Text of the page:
I feel like a prisoner.
Maybe its because I’ve been binge watching Prison Break on Netflix but my 14 month old son is that asshole guard Bellick. Really, my 14 month old is not an asshole. He is sweet and adorable and smiles and laughs at me all day and I wouldn’t smile nearly as much if I didn’t have all of his joy to reflect. (I just had to take him away from digging in the trash – seriously his favorite thing to do.) But the mofo is stuck on me like glue…maybe Bellick is the wrong comparison but it is because of this guy that I cannot do a damn thing in peace or privacy, so it kind of feels like prison.
The other 3 kids could be inmates, guards, wardens, corrupt members of the legal system….it doesn’t really matter who you analogize them to be, it feels like they are all ruining my life. No. I don’t mean that. The guilt I feel for thinking, saying or typing that is immeasurable – only I truly can’t even shit alone, so it kind of feels like I’m in prison (without all the impending doom I imagine).
- I don’t get to set my own schedule. Wake up time is when the youngest wakes up. His demands of, “Up! I wanna walk!” (which sounds like “ehhh!!!! onna awlk!!!!”) incite me into action before he’ll alert the other inmates (children) or warden (husband) with his insubordination.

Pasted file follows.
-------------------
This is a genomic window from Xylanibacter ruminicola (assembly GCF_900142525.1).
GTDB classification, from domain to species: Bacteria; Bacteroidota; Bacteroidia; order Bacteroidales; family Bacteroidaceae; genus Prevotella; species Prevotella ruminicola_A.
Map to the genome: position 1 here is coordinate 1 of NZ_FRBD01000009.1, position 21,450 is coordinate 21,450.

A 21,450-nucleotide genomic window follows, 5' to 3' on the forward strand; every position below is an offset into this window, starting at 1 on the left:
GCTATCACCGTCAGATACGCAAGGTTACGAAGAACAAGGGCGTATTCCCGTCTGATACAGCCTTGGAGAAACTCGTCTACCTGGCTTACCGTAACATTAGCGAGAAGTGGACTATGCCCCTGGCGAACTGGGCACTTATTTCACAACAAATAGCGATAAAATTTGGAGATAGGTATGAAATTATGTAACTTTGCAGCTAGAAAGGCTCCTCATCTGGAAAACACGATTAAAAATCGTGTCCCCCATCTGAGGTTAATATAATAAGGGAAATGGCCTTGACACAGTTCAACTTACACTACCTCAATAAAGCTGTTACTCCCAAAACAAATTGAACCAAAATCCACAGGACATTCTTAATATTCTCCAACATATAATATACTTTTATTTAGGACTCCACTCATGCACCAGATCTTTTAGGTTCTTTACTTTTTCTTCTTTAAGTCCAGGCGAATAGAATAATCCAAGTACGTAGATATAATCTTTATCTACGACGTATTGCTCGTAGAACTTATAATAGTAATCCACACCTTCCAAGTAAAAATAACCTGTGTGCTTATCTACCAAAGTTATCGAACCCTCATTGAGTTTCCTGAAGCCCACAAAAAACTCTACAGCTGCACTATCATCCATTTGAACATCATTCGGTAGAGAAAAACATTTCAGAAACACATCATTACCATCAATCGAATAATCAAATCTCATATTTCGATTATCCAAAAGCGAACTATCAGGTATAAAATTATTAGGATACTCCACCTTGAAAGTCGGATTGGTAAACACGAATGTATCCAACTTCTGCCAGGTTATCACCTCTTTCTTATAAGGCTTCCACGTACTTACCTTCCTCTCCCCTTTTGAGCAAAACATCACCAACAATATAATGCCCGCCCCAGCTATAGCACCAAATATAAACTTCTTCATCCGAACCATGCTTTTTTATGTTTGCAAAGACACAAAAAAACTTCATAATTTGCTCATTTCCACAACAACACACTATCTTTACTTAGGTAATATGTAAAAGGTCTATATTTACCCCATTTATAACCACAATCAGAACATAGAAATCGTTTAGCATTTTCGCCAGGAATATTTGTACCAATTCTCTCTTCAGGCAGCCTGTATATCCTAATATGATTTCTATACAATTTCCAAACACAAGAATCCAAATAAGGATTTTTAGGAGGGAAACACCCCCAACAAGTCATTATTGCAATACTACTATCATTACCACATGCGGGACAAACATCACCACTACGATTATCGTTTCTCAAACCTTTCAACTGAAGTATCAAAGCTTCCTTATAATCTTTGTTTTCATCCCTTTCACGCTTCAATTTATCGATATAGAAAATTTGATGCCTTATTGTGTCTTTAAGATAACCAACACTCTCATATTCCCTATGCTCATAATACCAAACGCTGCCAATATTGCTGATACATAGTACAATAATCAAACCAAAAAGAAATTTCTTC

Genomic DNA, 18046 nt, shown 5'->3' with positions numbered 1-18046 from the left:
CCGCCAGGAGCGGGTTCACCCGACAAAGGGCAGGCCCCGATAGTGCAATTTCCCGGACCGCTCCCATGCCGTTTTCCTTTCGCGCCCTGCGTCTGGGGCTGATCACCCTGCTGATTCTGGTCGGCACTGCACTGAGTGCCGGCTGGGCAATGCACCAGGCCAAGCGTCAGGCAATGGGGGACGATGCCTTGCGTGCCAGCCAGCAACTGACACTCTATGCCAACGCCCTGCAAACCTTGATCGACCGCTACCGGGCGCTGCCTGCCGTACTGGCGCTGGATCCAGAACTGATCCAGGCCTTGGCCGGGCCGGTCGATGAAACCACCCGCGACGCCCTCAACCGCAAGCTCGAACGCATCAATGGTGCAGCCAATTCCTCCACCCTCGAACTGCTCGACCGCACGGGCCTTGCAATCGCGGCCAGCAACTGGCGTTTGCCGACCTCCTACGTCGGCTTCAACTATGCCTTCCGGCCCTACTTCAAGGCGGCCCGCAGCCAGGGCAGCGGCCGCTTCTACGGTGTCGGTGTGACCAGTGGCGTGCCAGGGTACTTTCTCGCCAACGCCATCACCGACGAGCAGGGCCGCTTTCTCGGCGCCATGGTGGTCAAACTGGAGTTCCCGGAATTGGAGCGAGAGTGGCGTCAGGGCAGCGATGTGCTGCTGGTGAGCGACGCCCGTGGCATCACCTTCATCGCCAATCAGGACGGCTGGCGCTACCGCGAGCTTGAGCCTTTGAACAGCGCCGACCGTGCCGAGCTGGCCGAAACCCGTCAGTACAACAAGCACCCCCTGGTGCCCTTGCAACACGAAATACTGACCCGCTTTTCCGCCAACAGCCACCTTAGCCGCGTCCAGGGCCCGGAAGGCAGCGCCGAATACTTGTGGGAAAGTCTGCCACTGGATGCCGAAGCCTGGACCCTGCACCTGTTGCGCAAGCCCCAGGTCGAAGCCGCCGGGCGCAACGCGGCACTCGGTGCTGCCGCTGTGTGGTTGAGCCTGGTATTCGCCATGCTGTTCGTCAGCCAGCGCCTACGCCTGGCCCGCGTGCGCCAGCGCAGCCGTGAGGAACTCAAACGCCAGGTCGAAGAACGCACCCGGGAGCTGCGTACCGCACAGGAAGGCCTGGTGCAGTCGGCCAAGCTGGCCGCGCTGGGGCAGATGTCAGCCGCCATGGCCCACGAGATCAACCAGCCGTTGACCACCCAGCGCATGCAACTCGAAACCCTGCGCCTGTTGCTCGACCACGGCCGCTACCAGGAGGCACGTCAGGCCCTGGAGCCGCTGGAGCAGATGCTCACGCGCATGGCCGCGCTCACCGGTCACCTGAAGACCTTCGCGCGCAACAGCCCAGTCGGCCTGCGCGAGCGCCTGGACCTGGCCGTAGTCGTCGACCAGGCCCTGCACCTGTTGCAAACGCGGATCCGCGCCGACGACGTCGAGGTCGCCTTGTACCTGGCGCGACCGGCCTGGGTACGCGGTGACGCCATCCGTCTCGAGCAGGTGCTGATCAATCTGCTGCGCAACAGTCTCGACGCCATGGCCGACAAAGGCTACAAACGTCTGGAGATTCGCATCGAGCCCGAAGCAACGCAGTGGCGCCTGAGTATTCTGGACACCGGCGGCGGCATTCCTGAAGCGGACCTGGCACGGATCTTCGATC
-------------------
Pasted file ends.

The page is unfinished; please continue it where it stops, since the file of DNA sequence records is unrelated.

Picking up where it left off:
- The food sucks! Some might say that at least I get to pick what I eat, but the reality is: I can spend time making something I like (whilst tripping over a toddler and fending off a hundred other unwanted advances), only for the kids to refuse to eat it and demand 87 other things. By the time I get any leftovers, they are cold, unappealing and I’m too damn tired to eat anyway. Or they actually like the food and clear their plates, requesting seconds before I have a chance to sit down, and when I finally find the time to make myself a plate, the pan is empty. My calories mostly come from the leftovers I scrape from the high chair tray and wine (where there is no doubt, my life is full of a beautiful freedom of choice between dry reds, fruity whites, bubbly mixes, and everything in between!).
- Yard time is mandatory. Like it or not, we are going outside. Just listen to the toddler yell “Ow-ide!!!” (“outside”) as he deftly flips the deadbolt and sprints across the yard (barefoot and wearing nothing but a diaper nonetheless!). Unfortunately, these outings don’t follow a routine schedule (see #1) and frequently occur when I am on the phone, the toilet, or otherwise indisposed.
- I’m subject to unannounced searches. The things I ‘hide’ in my nightstand drawer do not remain hidden. If i take the time to brush my teeth, a minor will take the time to rifle through my drawers and that is an awkward conversation! Likewise, that candy bar I stealthily purchased at the grocery store and swiftly stowed away inside my purse was promptly discovered when I was desperately trying to distract my screaming child in the doctor’s waiting room.
- Don’t drop the soap! This might not be as painful in my life as it is in prison, but it is probably equally unpleasant. While bending over to retrieve dropped soap in prison can lead to a violation, dropping the soap with a toddler in tow will lead to said toddler man-handling said soap. Anyone who has ever Googled home remedies for constipation knows soap = defecation. This is a lose-lose situation either way!
I’m only 10 years into a life sentence, and I gotta say, solitary confinement doesn’t sound so bad!